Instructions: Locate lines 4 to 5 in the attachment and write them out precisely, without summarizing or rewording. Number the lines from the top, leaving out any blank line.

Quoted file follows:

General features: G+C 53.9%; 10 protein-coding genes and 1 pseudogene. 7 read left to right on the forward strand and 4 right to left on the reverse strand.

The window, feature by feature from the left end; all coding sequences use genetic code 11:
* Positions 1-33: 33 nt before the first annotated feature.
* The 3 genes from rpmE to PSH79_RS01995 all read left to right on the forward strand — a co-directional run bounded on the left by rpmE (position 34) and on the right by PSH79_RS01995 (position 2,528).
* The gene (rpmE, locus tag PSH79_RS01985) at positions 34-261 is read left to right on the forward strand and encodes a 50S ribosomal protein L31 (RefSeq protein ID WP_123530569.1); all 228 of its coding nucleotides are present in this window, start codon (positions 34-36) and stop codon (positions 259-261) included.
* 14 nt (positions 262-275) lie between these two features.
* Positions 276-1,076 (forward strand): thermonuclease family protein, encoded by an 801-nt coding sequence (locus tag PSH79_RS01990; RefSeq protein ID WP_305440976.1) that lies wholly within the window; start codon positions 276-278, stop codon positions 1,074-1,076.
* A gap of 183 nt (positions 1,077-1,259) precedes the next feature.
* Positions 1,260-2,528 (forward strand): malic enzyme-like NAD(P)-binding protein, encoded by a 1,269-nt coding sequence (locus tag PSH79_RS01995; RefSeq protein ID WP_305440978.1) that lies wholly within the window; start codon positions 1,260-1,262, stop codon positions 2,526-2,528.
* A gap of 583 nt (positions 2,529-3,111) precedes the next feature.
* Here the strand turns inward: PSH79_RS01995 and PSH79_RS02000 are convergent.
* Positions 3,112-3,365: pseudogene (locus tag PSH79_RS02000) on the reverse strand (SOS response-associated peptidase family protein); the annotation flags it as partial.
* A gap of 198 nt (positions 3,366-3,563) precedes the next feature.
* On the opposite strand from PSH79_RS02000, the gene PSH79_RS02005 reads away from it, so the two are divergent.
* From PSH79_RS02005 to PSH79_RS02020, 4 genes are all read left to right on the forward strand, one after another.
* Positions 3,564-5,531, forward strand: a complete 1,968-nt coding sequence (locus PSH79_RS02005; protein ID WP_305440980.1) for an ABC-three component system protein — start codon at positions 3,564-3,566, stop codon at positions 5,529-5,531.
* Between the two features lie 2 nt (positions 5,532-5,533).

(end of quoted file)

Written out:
* The 3 genes from rpmE to PSH79_RS01995 all read left to right on the forward strand — a co-directional run bounded on the left by rpmE (position 34) and on the right by PSH79_RS01995 (position 2,528).
* The gene (rpmE, locus tag PSH79_RS01985) at positions 34-261 is read left to right on the forward strand and encodes a 50S ribosomal protein L31 (RefSeq protein ID WP_123530569.1); all 228 of its coding nucleotides are present in this window, start codon (positions 34-36) and stop codon (positions 259-261) included.